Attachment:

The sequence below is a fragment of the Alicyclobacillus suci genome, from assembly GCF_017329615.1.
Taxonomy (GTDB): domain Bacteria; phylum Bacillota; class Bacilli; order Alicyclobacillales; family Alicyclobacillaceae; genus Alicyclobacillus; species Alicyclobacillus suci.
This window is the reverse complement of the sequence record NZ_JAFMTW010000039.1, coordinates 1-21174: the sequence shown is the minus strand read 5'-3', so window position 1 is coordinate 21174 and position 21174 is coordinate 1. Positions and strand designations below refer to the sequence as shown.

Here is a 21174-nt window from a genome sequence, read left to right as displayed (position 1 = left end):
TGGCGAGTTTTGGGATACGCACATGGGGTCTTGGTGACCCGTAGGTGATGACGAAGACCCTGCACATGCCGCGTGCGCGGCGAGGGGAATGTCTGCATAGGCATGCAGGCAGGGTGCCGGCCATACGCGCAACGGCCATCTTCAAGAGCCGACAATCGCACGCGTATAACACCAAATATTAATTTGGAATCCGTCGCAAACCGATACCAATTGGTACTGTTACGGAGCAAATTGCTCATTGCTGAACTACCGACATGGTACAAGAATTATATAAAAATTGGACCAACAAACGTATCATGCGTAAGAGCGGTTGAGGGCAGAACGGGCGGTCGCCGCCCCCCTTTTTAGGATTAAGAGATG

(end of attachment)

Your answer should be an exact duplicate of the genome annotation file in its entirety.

The sequence below is a fragment of the Alicyclobacillus suci genome, from assembly GCF_017329615.1.
Taxonomy (GTDB): domain Bacteria; phylum Bacillota; class Bacilli; order Alicyclobacillales; family Alicyclobacillaceae; genus Alicyclobacillus; species Alicyclobacillus suci.
This window is the reverse complement of the sequence record NZ_JAFMTW010000039.1, coordinates 1-21174: the sequence shown is the minus strand read 5'-3', so window position 1 is coordinate 21174 and position 21174 is coordinate 1. Positions and strand designations below refer to the sequence as shown.

Here is a 21174-nt window from a genome sequence, read left to right as displayed (position 1 = left end):
TGGCGAGTTTTGGGATACGCACATGGGGTCTTGGTGACCCGTAGGTGATGACGAAGACCCTGCACATGCCGCGTGCGCGGCGAGGGGAATGTCTGCATAGGCATGCAGGCAGGGTGCCGGCCATACGCGCAACGGCCATCTTCAAGAGCCGACAATCGCACGCGTATAACACCAAATATTAATTTGGAATCCGTCGCAAACCGATACCAATTGGTACTGTTACGGAGCAAATTGCTCATTGCTGAACTACCGACATGGTACAAGAATTATATAAAAATTGGACCAACAAACGTATCATGCGTAAGAGCGGTTGAGGGCAGAACGGGCGGTCGCCGCCCCCCTTTTTAGGATTAAGAGATG